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June 19, 2010

A day out at Kirstenbosch National Botanical Garden

blackbearded sugarbush kirstenbosch

Black-bearded sugarbush at Kirstenbosch National Botanical Garden. Photo courtesy flowcomm

Set on the slopes of Table Mountain and Devil’s Peak (the other end of Table Mountain, that is – the side that gets the most rain, is lusciously green during the rainy season, and which is also home to the University of Cape Town’s main campus), Kirstenbosch National Botanical Garden was sheltered from the cold and overcast weather that the City Bowl experienced today. As a result, it was a beautiful day to visit the garden, which forms part of the Cape Floral Kingdom (one of eight South African World Heritage Sites).

Dappled sunlight broke through the massive camphor trees on Camphor Avenue as flocks of guinea fowl – mature and juvenile – ambled across the path. Groups of children entertained themselves by rolling around on the grass, while relaxed parents plonked down beside them. Couples picnicked on the sprawling lawns under the shadow of the mountain, while pensioners and tourists strolled along the pathways and lingered to read the informative signs that describe the roughly 22 000 plants that colour the garden.

The Useful Plant Garden has a number of very interesting specimens. From plants for tummy trouble or to quench your thirst, to remedies for bites and creepy crawlies, and plants that are used to make dye (even though they are all green to begin with), you can learn a lot by doing a bit of reading while taking in the fresh air and serenity.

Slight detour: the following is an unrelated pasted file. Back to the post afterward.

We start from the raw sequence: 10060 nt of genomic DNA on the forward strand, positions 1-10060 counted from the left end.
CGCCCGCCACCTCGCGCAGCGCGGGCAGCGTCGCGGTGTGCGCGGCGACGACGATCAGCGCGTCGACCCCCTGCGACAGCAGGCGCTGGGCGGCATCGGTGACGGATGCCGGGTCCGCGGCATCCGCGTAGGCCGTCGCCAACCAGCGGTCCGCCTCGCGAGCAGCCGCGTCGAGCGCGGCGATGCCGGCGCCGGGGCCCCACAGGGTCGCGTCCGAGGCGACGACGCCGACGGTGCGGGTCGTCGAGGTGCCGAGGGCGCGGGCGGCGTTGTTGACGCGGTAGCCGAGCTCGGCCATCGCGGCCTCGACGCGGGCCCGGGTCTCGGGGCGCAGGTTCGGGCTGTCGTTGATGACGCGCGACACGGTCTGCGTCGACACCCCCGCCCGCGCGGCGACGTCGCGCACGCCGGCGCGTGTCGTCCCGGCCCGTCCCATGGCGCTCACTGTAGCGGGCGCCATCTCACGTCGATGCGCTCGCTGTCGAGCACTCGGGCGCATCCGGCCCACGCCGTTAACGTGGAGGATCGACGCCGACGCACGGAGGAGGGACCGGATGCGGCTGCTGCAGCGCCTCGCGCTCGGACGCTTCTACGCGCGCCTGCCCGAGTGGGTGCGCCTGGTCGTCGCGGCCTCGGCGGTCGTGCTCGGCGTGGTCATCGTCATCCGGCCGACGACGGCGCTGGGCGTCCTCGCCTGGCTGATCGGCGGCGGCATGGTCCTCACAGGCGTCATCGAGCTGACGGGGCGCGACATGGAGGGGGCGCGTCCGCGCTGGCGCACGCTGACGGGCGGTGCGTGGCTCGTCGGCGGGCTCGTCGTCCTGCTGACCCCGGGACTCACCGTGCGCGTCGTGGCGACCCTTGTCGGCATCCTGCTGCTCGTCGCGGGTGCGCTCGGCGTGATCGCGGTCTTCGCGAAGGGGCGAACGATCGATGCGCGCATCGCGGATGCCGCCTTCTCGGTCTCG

If you’re looking for something indoors, there is currently an art exhibition on at Kirstenbosch’s Sanlam Hall. The artworks on show are in a variety of mediums and depict familiar and beautiful South African scenes: images of Cape Town, landscapes, people and animals in modern, classic, abstract and highly realistic styles.

kirstenbosch boy running

A healthy dose of exercise masquerading as fun… Photo courtesy flowcomm

Particularly beautiful were the prints by Bowen Boshier, a reclusive Capetonian artist whose pencil drawings depict African wilderness scenes. His creations are stark but riveting grey-and-white pieces, in exquisite detail.

All artworks – originals and reproductions – are for sale.

After taking in the natural and cultural heritage that Kirstenbosch has to offer, some visitors gathered outdoors, basking in the sun at the Botanical Café and Silvertree Deli and Restaurant until dusk. 



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